- Improves joint health
- Promotes weight loss and management of obesity
- Enhances thyroid function
- Supports heart conditions—It is used in congestive heart failure and ischemic heart disease. It also clears atherosclerosis, reduces blood clots, and increases blood flow to the heart.
- Treats gynecologic conditions—clears endometriosis, reduces polycystic ovarian syndrome, regulates the menstrual cycle, and reduces uterine fibroids
- Reduces skin inflammation—specifically treats acne and chronic, treatment-refractory skin diseases.
- Supports bone health—helps to heal fractures
Guggul and Detoxification
If you’re concerned about the constant exposure to environmental pollutants and chemical toxins and the long-term impact they have on your body and mind, guggul is a wonderful way to reboot, especially during an annual cleanse. It’s the powerful flush you need to remove ama that has accumulated in the tissues for decades.
Since guggul works deep, it’s common to experience some uncomfortable symptoms while toxins are being mobilized and cleared. Symptoms include:
- Body aches
- Joint discomfort
You might ask, “Why would I want to take an herb that makes me feel bad?” Because the temporary detoxification symptoms are the result of deeply held toxins FINALLY being dissolved and removed.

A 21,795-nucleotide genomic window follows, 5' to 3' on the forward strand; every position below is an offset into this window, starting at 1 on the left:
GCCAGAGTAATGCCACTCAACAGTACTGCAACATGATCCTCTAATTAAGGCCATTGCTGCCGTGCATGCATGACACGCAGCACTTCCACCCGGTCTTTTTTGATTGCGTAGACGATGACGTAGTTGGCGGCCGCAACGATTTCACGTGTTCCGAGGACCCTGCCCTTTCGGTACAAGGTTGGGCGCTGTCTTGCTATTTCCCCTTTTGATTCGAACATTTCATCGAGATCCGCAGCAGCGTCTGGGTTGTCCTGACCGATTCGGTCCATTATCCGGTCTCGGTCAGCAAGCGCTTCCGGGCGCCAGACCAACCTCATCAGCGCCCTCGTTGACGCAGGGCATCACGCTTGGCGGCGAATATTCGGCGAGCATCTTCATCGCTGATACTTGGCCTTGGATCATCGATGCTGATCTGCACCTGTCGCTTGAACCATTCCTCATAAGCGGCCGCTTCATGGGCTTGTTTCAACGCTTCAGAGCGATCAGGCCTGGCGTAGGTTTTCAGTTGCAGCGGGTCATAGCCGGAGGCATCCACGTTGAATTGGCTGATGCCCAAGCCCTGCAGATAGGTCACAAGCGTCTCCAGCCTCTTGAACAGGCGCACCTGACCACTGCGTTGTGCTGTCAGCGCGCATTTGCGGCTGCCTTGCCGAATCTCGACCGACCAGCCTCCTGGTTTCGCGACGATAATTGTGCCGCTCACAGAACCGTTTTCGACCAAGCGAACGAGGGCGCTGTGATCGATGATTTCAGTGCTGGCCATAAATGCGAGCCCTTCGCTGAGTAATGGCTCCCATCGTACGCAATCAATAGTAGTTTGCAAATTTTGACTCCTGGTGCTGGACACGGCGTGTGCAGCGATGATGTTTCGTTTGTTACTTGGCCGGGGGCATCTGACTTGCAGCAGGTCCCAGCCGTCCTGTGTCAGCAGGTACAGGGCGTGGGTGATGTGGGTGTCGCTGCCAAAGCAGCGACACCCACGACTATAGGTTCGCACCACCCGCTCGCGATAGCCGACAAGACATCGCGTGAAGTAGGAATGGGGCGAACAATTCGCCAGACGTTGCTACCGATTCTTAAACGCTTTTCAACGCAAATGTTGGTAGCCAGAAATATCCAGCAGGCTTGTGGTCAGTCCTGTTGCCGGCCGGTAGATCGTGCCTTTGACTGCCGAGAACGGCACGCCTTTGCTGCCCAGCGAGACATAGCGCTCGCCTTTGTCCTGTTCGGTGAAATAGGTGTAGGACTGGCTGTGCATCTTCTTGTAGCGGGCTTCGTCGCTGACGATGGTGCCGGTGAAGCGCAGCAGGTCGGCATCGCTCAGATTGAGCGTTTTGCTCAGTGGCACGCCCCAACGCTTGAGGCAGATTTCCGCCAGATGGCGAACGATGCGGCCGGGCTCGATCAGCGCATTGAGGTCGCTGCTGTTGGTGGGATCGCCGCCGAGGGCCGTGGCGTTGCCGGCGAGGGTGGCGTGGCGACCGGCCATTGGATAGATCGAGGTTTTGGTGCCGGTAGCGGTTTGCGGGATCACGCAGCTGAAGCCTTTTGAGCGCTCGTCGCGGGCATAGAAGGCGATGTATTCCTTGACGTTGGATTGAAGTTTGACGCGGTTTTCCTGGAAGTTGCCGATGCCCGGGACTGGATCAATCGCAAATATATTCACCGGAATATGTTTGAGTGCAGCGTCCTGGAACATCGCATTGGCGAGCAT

When these toxins accumulate in the body and mind, they can result in chronic illness including arthritis, diabetes, and heart disease as well as chronic psychological disorders such as anxiety and depression. Once the toxins are removed, your body and mind begin to heal and conditions that may have been present for most of your life begin to melt away spontaneously.
Guggul and the Brain-Gut Connection
Although guggul helps to remove ama throughout the entire body, the removal of ama in the mind and gut has always been the most fascinating to me. That’s because as guggul begins to open the digestive channels, there is increased mental clarity, creativity, and focus (after the initial detoxification is completed).
And as guggul clears out the channels in the mind, people notice stronger digestion, greater tolerance for previously intolerable food groups, and fewer cravings for junk food. The connection between the brain-gut is so profound, and guggul tackles both sides of the coin simultaneously, resulting in a healthier gut and more balanced mind.